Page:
I’m Not an Effing Mind Reader
“Well, I explain why the character does this on Page 820, so the fact that you’re completely lost in chapter one is irrelevant.”
If you have ever, EVER said something like this to an editor or beta reader, please send me your email address so I can personally berate you until your inbox implodes.
Recently, I was beta reading for a newbie author as a favor (stupid me, I know) and found a crapton of logic errors and plot holes in the first chapter alone. When I pointed them out to the author, I received a response much like the quote above.
Newsflash, braintrust: That Won’t Fly......
I’m not talking about infodumping every secret of the characters’ lives—because that’s a whole different kind of writing!fail. What I mean is—if your character is motivated to do something, not explaining *why* is both frustrating and counterproductive to creating a story I’ll want to read. Case in point: in the beta read from hell, the main character suddenly decides to go travelling. Okay, fine. But WHY? What motivations are behind this sudden move? Why now and not last week or next month? What does the MC hope to accomplish by this action?
Responding to these questions with a, “The MC feels pulled to go there. But I don’t explain that until chapter five,” is a cop out and a sign of a lazy writer.
Editors and, more importantly, readers are not fucking mind readers. If I spy a big, honking plot hole in the early chapters, odds are I’m Not Going to get to chapter five because I’ll be so damn frustrated with your train wreck of a manuscript that my sole suggestion will be to line your cat’s litterbox with it and put us all out of its misery.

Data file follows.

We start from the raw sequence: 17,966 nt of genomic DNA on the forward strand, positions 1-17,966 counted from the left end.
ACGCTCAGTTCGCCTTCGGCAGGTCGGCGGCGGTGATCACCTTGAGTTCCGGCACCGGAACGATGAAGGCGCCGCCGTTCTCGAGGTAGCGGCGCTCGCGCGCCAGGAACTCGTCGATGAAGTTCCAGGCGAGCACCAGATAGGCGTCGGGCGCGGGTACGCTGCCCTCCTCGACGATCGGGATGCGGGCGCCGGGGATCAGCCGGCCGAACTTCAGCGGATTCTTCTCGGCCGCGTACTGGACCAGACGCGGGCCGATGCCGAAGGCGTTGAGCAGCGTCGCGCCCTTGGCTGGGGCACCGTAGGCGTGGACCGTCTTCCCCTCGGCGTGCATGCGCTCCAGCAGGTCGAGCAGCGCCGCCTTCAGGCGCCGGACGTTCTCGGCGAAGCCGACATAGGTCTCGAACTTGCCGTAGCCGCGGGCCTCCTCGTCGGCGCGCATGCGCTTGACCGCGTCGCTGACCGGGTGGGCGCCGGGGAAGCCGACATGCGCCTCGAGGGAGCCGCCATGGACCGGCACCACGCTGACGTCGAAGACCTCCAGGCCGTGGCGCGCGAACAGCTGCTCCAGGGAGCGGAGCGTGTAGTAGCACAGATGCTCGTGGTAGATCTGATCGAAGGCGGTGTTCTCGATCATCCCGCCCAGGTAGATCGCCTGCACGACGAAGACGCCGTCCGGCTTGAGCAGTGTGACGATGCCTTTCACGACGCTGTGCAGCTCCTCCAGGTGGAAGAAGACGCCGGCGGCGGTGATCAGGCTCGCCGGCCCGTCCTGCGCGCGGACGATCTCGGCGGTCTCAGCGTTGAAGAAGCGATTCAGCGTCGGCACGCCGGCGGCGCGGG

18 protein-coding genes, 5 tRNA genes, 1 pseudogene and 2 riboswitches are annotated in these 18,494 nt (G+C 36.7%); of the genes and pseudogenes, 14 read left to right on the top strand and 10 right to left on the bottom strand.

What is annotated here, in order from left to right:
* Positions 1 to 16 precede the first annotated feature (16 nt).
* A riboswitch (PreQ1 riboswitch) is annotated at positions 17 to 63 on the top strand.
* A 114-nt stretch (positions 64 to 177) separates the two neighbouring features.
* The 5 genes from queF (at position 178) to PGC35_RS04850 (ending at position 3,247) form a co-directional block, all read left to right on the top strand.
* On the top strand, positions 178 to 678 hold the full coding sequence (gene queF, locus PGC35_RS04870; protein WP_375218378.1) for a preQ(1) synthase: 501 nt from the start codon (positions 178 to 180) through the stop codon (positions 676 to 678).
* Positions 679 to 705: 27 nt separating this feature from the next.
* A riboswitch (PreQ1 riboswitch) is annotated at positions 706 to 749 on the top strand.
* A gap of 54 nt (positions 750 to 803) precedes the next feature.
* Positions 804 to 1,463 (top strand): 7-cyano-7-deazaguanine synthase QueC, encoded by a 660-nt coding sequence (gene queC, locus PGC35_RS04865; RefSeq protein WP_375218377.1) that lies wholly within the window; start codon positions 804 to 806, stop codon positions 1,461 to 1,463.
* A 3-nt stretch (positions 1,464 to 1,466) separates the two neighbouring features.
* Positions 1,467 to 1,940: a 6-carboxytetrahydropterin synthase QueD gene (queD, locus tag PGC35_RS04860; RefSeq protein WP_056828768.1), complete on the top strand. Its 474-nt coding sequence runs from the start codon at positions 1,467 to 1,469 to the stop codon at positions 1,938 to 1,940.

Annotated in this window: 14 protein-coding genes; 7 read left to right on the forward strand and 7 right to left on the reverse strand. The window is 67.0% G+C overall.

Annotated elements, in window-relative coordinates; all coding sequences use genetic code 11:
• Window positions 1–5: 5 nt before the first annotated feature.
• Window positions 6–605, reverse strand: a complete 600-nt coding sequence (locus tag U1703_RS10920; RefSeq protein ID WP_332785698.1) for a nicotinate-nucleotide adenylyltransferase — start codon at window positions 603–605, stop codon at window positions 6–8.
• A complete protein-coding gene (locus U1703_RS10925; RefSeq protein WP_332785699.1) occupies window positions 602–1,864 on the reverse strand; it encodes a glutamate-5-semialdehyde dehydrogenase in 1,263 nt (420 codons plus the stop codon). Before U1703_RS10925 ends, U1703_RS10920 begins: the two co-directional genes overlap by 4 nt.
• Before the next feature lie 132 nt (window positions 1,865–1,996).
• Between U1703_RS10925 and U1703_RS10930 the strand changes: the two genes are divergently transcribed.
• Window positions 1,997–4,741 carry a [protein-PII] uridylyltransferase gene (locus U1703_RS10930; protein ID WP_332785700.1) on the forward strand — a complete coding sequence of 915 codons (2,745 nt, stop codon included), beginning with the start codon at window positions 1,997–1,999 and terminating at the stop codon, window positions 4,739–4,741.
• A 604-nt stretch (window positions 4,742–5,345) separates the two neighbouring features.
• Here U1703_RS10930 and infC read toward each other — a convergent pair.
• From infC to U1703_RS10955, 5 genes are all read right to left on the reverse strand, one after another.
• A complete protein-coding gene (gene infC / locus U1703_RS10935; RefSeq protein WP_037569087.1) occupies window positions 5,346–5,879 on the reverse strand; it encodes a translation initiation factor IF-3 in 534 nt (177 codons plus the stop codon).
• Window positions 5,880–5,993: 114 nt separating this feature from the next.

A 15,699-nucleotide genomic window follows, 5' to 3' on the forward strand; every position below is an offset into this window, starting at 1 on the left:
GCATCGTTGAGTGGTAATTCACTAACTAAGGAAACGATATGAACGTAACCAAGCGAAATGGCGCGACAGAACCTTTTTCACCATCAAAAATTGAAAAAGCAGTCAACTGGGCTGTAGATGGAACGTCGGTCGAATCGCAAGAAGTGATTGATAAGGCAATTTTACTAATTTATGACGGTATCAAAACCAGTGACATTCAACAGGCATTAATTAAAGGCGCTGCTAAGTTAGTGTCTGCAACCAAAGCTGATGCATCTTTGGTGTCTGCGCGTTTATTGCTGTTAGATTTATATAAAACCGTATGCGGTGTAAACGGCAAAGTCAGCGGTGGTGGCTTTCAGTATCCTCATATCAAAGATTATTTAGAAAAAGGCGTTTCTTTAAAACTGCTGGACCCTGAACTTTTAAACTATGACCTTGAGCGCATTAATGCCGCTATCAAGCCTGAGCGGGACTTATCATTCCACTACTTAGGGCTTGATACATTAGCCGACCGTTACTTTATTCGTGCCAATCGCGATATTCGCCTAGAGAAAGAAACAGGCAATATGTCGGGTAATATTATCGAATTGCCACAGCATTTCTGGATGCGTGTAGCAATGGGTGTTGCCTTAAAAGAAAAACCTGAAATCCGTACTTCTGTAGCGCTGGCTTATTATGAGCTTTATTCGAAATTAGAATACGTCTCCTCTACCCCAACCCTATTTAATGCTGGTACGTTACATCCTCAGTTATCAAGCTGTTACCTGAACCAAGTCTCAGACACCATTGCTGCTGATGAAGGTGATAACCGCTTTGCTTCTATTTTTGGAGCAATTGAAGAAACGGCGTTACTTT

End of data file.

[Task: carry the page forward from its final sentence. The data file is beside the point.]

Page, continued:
I enjoy books where the author makes me disentangle and tease out nuances. And part of that is holding onto juicy secrets until the perfect moment to unleash them to add tension. But not at the expense of a solid POV. As a writer, it’s your JOB to guide the reader through the story. Holding back character motivations just for the sake of tension is weak writing, and any reader with a 5th grade comprehension level will be able to see right through it.
Conversely, it’s fine if a character doesn’t understand what’s happening to them or why they feel a certain way. But at least have your character cognizant of that. Show their perceptions don’t jive with the world around them, but don’t have your characters dropping motives when they’re no longer convenient for them—or you—to deal with. They have to be more than just mouthpieces for plot devices, more than handy observers used only to narrate the story.
Readers will only know what you show and tell them in the novel itself—footnotes only work in scientific papers, not in fiction. You don’t get to explain to the reader why they think your characters are flatter than an eight-year-old’s chest. You don’t get the chance to justify lazy writing to a reader. The fact that you, the author, know more about these characters than anyone cannot be allowed to control the story. If you don’t make it clear why your characters behave or react in a certain way, then you’ll have your answer for why no one is reading.
By all means, keep your characters’ motives obscure for a while. But at some point, they have to come clean. And for fuck’s sake, be consistent with their motivations and the characterizations or you’re going to have a hell of a time working out a way to reconcile all those disparate threads to into a cohesive whole where I don’t have to pull out a tarot deck to figure out what the hell is going on.